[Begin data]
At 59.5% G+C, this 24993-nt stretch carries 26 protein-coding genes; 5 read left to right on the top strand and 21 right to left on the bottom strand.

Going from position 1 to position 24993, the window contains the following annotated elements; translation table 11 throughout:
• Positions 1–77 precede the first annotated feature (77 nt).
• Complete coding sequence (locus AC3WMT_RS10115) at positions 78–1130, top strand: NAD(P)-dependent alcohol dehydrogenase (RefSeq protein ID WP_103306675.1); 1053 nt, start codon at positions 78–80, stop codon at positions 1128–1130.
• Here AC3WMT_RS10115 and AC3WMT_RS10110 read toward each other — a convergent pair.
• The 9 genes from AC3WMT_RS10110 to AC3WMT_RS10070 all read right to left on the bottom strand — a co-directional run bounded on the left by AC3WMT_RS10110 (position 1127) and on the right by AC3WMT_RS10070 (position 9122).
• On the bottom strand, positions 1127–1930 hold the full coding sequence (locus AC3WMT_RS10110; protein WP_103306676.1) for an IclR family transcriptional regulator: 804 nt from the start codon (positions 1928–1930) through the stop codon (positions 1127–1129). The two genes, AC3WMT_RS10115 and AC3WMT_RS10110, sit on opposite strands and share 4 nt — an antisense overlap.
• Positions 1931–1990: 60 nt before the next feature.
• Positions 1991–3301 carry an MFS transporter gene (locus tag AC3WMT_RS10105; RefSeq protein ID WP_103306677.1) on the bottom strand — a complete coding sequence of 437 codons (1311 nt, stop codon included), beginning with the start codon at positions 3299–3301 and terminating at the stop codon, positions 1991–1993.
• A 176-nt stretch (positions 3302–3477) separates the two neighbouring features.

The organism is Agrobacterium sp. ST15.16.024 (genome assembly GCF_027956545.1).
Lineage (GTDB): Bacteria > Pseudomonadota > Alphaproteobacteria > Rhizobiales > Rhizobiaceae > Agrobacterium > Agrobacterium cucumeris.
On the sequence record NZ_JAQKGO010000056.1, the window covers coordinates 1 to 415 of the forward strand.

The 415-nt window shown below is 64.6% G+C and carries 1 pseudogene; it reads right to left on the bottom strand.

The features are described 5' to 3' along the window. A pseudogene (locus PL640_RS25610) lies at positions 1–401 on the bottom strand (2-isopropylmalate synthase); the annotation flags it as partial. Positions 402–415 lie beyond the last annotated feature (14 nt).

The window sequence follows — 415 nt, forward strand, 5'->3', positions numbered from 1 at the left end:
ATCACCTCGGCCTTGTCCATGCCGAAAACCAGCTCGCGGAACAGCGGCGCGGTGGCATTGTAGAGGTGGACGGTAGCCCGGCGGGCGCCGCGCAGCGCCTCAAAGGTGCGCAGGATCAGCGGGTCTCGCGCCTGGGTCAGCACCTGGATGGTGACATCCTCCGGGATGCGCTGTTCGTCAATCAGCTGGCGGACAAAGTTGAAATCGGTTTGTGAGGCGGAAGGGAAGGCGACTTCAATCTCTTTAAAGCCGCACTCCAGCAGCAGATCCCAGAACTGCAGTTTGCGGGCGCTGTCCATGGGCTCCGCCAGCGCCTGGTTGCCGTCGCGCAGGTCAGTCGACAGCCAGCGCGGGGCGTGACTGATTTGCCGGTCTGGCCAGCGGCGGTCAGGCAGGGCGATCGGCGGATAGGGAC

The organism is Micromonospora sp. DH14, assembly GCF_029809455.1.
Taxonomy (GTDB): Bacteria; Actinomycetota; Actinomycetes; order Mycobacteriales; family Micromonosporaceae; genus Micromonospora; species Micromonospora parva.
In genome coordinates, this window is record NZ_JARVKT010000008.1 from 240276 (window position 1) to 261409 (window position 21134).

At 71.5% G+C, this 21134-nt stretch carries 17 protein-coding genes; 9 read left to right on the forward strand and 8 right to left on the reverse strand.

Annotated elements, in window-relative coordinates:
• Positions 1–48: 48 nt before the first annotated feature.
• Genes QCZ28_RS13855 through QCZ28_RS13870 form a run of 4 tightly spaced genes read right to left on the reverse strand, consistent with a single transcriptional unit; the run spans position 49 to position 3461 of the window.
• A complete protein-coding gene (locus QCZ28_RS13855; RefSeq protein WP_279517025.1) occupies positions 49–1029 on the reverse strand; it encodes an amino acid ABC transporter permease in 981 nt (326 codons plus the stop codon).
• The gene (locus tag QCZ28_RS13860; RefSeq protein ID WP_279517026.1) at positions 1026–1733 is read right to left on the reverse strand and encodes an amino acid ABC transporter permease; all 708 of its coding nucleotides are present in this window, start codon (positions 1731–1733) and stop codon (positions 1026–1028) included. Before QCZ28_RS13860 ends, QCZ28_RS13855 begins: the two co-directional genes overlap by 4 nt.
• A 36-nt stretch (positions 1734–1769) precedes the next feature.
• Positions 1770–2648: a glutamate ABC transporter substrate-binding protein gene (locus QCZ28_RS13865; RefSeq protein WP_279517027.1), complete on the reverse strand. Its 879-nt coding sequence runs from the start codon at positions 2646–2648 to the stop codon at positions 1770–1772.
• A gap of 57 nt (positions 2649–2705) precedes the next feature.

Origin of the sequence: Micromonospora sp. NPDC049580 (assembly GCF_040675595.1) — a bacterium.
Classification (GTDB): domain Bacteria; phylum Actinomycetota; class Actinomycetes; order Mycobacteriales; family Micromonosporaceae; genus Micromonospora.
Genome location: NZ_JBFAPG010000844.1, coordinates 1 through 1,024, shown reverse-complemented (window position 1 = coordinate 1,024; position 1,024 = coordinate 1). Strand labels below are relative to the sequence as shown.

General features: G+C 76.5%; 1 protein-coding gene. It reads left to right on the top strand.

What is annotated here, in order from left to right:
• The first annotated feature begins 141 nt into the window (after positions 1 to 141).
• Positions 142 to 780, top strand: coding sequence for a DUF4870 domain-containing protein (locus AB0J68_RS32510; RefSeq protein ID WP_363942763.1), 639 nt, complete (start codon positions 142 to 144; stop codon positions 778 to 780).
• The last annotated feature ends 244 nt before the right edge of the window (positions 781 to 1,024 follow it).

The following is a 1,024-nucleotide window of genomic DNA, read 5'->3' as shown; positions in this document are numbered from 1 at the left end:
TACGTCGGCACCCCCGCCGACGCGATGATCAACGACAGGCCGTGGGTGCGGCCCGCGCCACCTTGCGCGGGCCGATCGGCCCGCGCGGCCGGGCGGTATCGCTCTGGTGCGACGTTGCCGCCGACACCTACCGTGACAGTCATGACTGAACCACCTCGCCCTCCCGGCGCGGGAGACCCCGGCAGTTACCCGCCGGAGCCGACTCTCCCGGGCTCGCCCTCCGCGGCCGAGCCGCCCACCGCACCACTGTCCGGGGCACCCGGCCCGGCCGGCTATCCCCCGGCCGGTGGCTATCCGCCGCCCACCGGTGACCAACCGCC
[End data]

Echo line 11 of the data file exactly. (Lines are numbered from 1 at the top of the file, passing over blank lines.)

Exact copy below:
The organism is Agrobacterium sp. ST15.16.024 (genome assembly GCF_027956545.1).